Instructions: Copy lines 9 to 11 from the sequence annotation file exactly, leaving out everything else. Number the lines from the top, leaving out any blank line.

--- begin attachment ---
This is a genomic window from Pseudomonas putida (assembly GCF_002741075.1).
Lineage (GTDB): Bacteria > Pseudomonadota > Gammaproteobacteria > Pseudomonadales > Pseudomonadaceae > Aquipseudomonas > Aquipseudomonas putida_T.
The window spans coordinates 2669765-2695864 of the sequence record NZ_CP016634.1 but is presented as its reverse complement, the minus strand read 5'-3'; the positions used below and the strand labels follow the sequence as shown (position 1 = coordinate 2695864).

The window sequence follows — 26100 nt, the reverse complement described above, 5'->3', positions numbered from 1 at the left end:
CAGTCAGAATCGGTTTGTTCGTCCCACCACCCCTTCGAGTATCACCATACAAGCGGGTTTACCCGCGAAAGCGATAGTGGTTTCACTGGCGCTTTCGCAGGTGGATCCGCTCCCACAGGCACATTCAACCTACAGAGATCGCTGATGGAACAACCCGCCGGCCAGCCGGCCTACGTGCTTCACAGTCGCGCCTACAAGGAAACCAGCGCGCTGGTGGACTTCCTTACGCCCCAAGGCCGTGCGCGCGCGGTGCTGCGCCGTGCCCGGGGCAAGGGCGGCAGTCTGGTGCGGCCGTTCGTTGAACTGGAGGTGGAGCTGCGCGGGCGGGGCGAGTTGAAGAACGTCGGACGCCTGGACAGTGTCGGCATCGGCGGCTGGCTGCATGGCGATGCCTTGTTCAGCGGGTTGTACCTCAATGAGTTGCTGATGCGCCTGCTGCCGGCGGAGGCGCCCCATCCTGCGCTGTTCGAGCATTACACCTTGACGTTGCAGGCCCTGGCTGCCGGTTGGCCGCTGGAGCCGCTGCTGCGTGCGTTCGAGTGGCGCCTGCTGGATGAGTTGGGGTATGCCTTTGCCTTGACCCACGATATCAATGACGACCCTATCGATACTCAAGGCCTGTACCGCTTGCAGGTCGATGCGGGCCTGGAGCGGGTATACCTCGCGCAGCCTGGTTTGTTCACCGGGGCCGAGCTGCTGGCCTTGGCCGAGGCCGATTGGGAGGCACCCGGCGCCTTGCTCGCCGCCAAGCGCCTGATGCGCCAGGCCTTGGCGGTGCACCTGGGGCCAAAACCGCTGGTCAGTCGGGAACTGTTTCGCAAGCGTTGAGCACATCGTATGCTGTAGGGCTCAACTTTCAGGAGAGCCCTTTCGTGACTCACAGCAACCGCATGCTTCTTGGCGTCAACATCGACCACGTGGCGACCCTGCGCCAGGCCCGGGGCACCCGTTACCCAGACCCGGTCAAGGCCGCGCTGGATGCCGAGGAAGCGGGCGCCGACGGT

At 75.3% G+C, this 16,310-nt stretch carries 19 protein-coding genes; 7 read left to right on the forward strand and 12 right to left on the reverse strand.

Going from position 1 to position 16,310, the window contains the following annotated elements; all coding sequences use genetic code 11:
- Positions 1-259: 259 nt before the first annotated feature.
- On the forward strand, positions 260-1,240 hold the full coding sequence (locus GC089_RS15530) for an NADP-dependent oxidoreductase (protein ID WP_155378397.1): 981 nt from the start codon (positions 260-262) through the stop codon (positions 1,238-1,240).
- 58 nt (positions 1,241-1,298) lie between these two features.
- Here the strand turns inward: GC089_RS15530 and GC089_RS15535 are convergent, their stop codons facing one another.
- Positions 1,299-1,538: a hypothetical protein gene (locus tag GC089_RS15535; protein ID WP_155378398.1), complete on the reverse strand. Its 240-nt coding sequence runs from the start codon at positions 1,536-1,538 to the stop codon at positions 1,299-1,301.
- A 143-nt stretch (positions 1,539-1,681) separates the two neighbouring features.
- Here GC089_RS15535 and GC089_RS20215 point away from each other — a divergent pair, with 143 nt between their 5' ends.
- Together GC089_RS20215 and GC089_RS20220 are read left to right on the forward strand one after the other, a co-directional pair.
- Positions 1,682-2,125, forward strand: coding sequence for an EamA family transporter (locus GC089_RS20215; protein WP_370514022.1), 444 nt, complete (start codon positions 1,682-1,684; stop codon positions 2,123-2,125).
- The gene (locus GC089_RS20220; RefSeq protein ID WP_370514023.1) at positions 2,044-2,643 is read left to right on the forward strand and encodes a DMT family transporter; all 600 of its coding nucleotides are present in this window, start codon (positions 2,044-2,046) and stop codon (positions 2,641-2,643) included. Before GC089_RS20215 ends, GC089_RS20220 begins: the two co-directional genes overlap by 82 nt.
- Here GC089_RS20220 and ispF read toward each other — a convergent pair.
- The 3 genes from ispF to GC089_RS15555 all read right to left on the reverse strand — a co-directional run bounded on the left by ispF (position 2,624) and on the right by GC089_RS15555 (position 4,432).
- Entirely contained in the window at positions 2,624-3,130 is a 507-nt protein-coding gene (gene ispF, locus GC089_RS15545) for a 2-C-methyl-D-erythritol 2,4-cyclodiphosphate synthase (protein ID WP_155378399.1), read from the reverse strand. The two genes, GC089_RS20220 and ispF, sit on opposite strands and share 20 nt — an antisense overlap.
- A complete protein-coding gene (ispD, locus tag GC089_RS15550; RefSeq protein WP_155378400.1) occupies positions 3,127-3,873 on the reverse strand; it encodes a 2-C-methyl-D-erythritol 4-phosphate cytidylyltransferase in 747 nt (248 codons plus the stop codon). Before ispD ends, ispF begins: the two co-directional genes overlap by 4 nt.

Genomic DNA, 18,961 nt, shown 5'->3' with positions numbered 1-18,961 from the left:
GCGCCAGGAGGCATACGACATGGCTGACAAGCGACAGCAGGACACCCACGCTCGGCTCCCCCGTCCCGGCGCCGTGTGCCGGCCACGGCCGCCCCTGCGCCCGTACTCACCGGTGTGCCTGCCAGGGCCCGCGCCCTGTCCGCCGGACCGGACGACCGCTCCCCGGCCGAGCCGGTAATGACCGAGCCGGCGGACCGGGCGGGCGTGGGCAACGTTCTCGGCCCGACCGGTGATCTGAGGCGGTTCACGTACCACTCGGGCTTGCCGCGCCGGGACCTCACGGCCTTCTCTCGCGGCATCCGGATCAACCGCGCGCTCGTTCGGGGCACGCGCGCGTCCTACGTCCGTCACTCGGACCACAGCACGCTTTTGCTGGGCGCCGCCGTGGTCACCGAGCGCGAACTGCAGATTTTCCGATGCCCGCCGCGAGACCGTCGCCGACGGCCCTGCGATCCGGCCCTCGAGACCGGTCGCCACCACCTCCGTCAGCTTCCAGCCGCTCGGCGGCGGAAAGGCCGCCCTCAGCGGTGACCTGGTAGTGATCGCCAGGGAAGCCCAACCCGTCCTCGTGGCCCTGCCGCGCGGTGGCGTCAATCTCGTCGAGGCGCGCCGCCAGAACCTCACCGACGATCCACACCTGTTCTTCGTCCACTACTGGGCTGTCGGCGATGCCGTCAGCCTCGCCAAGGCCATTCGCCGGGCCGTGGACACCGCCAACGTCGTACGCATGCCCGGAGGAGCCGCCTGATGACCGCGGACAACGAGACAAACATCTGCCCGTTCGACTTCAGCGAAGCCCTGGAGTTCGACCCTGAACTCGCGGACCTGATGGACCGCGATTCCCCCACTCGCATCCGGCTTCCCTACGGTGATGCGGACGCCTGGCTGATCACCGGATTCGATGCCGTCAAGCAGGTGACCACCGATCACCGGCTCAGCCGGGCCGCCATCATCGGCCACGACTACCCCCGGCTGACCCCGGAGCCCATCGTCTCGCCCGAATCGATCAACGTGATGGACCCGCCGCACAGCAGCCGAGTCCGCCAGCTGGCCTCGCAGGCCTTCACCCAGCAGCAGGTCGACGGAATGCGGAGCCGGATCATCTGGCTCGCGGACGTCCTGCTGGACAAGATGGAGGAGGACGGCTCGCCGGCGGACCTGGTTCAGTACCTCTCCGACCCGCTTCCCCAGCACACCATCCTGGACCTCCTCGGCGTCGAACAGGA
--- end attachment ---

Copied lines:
- On the forward strand, positions 260-1,240 hold the full coding sequence (locus GC089_RS15530) for an NADP-dependent oxidoreductase (protein ID WP_155378397.1): 981 nt from the start codon (positions 260-262) through the stop codon (positions 1,238-1,240).
- 58 nt (positions 1,241-1,298) lie between these two features.
- Here the strand turns inward: GC089_RS15530 and GC089_RS15535 are convergent, their stop codons facing one another.